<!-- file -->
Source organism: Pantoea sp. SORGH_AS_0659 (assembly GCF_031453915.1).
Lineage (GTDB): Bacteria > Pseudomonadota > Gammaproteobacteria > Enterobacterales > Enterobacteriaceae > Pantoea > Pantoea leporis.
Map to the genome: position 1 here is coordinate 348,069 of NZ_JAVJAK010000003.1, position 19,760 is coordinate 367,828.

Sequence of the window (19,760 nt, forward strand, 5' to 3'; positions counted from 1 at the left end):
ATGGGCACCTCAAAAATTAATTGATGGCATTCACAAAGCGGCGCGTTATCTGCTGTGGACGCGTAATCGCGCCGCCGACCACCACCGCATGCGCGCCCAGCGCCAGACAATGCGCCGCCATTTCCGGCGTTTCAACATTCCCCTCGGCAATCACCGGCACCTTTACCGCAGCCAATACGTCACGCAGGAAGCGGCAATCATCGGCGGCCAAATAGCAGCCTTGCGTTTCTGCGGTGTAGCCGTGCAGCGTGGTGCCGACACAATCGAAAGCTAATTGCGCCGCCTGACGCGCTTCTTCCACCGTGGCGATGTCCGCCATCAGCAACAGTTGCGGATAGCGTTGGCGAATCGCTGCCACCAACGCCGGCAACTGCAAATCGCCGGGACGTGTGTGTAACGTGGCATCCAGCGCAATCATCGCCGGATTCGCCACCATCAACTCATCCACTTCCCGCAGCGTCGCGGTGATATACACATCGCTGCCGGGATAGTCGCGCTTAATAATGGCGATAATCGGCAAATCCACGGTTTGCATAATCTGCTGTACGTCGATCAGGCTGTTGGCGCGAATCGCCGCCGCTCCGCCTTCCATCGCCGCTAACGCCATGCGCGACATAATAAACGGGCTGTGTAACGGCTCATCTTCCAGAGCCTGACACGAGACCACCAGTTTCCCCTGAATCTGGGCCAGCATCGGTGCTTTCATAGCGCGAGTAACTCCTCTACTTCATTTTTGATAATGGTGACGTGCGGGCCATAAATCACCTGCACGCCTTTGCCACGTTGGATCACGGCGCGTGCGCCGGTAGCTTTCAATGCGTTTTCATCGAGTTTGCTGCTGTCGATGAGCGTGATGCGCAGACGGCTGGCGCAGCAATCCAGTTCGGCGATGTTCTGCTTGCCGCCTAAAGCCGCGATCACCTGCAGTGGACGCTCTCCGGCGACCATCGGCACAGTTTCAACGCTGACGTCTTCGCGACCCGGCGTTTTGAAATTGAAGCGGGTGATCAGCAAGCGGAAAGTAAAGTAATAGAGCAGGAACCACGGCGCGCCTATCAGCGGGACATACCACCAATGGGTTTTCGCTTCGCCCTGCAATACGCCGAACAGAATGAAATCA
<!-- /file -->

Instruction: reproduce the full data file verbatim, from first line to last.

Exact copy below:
Source organism: Pantoea sp. SORGH_AS_0659 (assembly GCF_031453915.1).
Lineage (GTDB): Bacteria > Pseudomonadota > Gammaproteobacteria > Enterobacterales > Enterobacteriaceae > Pantoea > Pantoea leporis.
Map to the genome: position 1 here is coordinate 348,069 of NZ_JAVJAK010000003.1, position 19,760 is coordinate 367,828.

Sequence of the window (19,760 nt, forward strand, 5' to 3'; positions counted from 1 at the left end):
ATGGGCACCTCAAAAATTAATTGATGGCATTCACAAAGCGGCGCGTTATCTGCTGTGGACGCGTAATCGCGCCGCCGACCACCACCGCATGCGCGCCCAGCGCCAGACAATGCGCCGCCATTTCCGGCGTTTCAACATTCCCCTCGGCAATCACCGGCACCTTTACCGCAGCCAATACGTCACGCAGGAAGCGGCAATCATCGGCGGCCAAATAGCAGCCTTGCGTTTCTGCGGTGTAGCCGTGCAGCGTGGTGCCGACACAATCGAAAGCTAATTGCGCCGCCTGACGCGCTTCTTCCACCGTGGCGATGTCCGCCATCAGCAACAGTTGCGGATAGCGTTGGCGAATCGCTGCCACCAACGCCGGCAACTGCAAATCGCCGGGACGTGTGTGTAACGTGGCATCCAGCGCAATCATCGCCGGATTCGCCACCATCAACTCATCCACTTCCCGCAGCGTCGCGGTGATATACACATCGCTGCCGGGATAGTCGCGCTTAATAATGGCGATAATCGGCAAATCCACGGTTTGCATAATCTGCTGTACGTCGATCAGGCTGTTGGCGCGAATCGCCGCCGCTCCGCCTTCCATCGCCGCTAACGCCATGCGCGACATAATAAACGGGCTGTGTAACGGCTCATCTTCCAGAGCCTGACACGAGACCACCAGTTTCCCCTGAATCTGGGCCAGCATCGGTGCTTTCATAGCGCGAGTAACTCCTCTACTTCATTTTTGATAATGGTGACGTGCGGGCCATAAATCACCTGCACGCCTTTGCCACGTTGGATCACGGCGCGTGCGCCGGTAGCTTTCAATGCGTTTTCATCGAGTTTGCTGCTGTCGATGAGCGTGATGCGCAGACGGCTGGCGCAGCAATCCAGTTCGGCGATGTTCTGCTTGCCGCCTAAAGCCGCGATCACCTGCAGTGGACGCTCTCCGGCGACCATCGGCACAGTTTCAACGCTGACGTCTTCGCGACCCGGCGTTTTGAAATTGAAGCGGGTGATCAGCAAGCGGAAAGTAAAGTAATAGAGCAGGAACCACGGCGCGCCTATCAGCGGGACATACCACCAATGGGTTTTCGCTTCGCCCTGCAATACGCCGAACAGAATGAAATCA